Acetaminophen-induced liver damage in mice is associated with gender-specific adduction of peroxiredoxin-6

Redox Biology. 2014;2(C):377-387 DOI 10.1016/j.redox.2014.01.008

 

Journal Homepage

Journal Title: Redox Biology

ISSN: 2213-2317 (Online)

Publisher: Elsevier

Society/Institution: Society for Free Radical Biology and Medicine; Society for Free Radical Research-Europe

LCC Subject Category: Medicine: Medicine (General) | Science: Biology (General)

Country of publisher: Netherlands

Language of fulltext: English

Full-text formats available: PDF, HTML

 

AUTHORS

Isaac Mohar (Department of Environmental and Occupational Health Sciences, University of Washington, Box 354695, Seattle, WA 98195, USA)
Brendan D. Stamper (Department of Medicinal Chemistry, University of Washington, Seattle, WA, USA)
Peter M. Rademacher (Department of Medicinal Chemistry, University of Washington, Seattle, WA, USA)
Collin C. White (Department of Environmental and Occupational Health Sciences, University of Washington, Box 354695, Seattle, WA 98195, USA)
Sidney D. Nelson (Department of Medicinal Chemistry, University of Washington, Seattle, WA, USA)
Terrance J. Kavanagh (Department of Environmental and Occupational Health Sciences, University of Washington, Box 354695, Seattle, WA 98195, USA)

EDITORIAL INFORMATION

Blind peer review

Editorial Board

Instructions for authors

Time From Submission to Publication: 10 weeks

 

Abstract | Full Text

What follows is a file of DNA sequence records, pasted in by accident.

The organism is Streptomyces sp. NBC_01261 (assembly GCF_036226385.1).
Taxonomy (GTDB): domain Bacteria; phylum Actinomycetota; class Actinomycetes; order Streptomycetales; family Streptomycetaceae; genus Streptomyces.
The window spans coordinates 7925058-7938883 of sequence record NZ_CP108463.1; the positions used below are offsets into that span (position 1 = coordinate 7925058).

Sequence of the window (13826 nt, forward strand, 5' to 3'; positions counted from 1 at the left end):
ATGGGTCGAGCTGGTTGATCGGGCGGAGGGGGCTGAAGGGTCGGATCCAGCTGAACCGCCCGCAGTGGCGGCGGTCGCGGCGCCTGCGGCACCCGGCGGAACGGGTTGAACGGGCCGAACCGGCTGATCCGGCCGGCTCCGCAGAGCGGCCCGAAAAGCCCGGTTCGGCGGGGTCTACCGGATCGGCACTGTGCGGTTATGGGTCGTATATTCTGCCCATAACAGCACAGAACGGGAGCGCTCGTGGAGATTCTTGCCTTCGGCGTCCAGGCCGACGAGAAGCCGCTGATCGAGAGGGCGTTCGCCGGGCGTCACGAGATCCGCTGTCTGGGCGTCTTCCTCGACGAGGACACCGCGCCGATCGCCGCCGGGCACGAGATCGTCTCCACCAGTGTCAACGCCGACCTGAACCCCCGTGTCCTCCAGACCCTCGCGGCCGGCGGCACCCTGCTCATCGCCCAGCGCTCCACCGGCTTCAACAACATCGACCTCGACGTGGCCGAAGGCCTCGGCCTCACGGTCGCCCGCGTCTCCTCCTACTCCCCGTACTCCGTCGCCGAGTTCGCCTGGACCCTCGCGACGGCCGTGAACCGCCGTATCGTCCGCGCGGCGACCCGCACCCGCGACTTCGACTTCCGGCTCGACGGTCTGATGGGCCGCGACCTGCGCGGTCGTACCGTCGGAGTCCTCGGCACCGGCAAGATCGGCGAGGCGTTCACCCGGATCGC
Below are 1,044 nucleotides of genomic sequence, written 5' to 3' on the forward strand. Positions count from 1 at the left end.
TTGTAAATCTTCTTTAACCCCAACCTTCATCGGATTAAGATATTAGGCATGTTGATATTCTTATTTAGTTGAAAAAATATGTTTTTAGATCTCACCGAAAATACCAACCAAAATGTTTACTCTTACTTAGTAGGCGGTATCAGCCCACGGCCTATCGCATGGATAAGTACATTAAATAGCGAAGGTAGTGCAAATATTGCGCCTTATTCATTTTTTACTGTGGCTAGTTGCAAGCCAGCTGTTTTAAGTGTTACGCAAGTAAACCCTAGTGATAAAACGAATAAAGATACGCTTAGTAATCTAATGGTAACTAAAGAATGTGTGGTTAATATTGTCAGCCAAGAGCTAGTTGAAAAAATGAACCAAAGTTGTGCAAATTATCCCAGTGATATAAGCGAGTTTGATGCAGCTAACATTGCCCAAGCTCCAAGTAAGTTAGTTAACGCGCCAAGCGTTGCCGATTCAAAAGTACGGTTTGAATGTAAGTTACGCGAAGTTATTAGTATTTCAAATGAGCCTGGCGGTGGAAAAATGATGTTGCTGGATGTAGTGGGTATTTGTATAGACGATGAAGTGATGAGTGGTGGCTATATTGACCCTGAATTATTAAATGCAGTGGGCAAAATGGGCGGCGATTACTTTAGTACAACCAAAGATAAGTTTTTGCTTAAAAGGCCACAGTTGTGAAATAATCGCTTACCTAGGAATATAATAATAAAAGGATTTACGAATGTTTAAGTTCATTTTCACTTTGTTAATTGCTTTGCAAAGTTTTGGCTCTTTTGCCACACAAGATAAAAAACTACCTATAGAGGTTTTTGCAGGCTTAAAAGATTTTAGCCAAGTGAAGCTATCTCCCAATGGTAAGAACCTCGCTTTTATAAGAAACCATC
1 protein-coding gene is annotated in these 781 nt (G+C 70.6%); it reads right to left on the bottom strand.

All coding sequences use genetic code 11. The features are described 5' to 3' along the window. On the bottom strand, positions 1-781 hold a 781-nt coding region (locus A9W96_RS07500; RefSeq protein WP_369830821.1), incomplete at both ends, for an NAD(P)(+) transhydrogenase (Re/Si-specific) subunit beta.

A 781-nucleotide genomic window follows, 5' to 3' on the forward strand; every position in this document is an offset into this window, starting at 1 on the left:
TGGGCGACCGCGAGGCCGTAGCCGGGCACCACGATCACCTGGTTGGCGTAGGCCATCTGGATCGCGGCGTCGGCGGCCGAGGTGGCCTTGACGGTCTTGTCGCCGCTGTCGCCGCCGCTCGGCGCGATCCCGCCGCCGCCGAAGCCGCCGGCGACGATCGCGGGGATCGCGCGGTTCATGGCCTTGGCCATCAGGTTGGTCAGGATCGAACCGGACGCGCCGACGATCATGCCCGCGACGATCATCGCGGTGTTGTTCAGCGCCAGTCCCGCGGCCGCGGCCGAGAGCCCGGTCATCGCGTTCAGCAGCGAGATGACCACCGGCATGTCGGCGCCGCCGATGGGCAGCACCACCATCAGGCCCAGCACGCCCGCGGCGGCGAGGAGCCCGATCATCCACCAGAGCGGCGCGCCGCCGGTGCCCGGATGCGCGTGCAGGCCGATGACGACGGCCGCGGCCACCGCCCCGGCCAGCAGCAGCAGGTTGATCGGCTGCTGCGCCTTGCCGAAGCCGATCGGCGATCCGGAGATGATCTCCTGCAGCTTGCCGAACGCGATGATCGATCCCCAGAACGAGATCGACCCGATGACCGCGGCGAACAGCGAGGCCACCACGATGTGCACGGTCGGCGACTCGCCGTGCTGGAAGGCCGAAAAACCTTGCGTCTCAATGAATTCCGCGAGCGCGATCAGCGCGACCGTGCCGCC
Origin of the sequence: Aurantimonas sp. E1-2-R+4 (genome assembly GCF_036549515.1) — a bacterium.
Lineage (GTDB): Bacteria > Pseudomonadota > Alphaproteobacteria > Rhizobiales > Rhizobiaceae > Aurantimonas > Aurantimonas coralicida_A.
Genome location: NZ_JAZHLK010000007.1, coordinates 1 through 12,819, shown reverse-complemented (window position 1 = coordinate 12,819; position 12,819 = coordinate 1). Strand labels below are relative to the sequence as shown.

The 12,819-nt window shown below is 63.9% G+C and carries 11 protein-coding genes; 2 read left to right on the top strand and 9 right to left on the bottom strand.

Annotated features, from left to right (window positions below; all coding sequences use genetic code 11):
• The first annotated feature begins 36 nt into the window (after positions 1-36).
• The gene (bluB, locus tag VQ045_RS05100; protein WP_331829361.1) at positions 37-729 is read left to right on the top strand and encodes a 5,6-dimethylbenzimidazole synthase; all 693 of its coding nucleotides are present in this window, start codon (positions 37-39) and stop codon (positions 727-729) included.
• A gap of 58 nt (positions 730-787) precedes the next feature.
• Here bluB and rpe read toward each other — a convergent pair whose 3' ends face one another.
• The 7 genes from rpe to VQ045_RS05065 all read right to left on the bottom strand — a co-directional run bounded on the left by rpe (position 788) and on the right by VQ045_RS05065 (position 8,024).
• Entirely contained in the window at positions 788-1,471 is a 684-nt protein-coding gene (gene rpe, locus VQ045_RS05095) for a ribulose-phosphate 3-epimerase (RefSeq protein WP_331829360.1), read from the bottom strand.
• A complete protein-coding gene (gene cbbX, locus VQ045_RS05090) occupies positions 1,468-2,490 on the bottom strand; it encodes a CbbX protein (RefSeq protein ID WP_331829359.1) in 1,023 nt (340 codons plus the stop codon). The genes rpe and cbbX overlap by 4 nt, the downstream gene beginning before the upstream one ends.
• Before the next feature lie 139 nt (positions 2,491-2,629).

The mechanism by which acetaminophen (APAP) causes liver damage evokes many aspects drug metabolism, oxidative chemistry, and genetic-predisposition. In this study, we leverage the relative resistance of female C57BL/6 mice to APAP-induced liver damage (AILD) compared to male C57BL/6 mice in order to identify the cause(s) of sensitivity. Furthermore, we use mice that are either heterozygous (HZ) or null (KO) for glutamate cysteine ligase modifier subunit (Gclm), in order to titrate the toxicity relative to wild-type (WT) mice. Gclm is important for efficient de novo synthesis of glutathione (GSH). APAP (300 mg/kg, ip) or saline was administered and mice were collected at 0, 0.5, 1, 2, 6, 12, and 24 h. Male mice showed marked elevation in serum alanine aminotransferase by 6 h. In contrast, female WT and HZ mice showed minimal toxicity at all time points. Female KO mice, however, showed AILD comparable to male mice. Genotype-matched male and female mice showed comparable APAP–protein adducts, with Gclm KO mice sustaining significantly greater adducts. ATP was depleted in mice showing toxicity, suggesting impaired mitochondria function. Indeed, peroxiredoxin-6, a GSH-dependent peroxiredoxin, was preferentially adducted by APAP in mitochondria of male mice but rarely adducted in female mice. These results support parallel mechanisms of toxicity where APAP adduction of peroxiredoxin-6 and sustained GSH depletion results in the collapse of mitochondria function and hepatocyte death. We conclude that adduction of peroxiredoxin-6 sensitizes male C57BL/6 mice to toxicity by acetaminophen.